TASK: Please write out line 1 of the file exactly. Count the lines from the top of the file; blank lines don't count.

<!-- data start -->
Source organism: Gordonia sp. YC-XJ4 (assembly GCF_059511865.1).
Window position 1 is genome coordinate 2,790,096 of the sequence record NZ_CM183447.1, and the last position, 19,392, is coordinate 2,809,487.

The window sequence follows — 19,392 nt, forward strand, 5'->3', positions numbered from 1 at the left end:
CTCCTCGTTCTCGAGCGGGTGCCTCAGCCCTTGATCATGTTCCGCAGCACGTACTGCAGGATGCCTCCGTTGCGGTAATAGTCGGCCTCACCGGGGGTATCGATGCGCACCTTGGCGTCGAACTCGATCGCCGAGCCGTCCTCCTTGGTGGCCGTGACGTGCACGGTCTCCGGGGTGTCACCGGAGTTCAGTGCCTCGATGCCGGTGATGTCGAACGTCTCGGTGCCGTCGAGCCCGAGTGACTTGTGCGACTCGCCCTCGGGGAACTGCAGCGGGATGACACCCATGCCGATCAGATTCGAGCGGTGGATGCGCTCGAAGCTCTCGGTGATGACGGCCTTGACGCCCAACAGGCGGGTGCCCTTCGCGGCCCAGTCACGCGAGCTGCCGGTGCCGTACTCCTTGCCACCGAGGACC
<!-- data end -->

Source organism: Gordonia sp. YC-XJ4 (assembly GCF_059511865.1).